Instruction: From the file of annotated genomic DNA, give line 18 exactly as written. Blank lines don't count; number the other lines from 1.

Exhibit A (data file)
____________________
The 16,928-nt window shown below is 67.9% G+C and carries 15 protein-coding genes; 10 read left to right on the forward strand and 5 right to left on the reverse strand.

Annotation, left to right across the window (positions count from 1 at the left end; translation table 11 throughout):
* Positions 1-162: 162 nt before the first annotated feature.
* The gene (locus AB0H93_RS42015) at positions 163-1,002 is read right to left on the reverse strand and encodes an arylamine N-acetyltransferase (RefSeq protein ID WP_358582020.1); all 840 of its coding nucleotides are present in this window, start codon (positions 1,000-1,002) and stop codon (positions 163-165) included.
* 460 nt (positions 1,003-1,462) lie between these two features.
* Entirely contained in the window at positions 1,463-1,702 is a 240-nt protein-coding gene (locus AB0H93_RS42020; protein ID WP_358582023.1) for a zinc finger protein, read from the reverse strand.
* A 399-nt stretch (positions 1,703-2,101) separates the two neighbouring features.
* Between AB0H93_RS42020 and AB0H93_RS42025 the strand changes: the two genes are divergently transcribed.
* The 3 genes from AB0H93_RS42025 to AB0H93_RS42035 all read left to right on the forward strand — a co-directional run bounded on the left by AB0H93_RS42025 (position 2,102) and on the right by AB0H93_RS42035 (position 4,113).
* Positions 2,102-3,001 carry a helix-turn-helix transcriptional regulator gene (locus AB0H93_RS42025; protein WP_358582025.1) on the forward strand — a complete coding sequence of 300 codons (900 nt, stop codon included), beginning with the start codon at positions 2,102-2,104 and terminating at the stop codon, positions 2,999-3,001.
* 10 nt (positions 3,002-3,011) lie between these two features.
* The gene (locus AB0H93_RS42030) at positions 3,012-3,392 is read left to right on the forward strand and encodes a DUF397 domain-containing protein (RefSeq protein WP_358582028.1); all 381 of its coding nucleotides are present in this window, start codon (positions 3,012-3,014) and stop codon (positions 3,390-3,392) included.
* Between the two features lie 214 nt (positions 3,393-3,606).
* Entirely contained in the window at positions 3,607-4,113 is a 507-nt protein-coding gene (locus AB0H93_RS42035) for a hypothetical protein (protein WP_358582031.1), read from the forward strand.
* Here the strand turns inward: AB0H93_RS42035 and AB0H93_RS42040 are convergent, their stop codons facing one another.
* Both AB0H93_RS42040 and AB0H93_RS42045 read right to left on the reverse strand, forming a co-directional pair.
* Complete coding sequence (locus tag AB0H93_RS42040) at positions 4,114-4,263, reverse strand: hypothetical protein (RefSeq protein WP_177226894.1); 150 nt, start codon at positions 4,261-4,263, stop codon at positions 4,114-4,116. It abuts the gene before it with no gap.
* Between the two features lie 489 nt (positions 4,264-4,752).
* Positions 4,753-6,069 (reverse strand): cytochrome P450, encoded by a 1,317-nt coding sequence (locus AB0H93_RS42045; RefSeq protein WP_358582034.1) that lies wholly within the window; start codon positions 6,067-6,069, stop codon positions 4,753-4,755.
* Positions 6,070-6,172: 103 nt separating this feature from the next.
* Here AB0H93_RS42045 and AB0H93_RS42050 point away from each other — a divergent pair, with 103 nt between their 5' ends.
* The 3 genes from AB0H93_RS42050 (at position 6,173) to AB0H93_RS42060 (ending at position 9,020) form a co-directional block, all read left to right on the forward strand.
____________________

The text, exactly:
* Between the two features lie 489 nt (positions 4,264-4,752).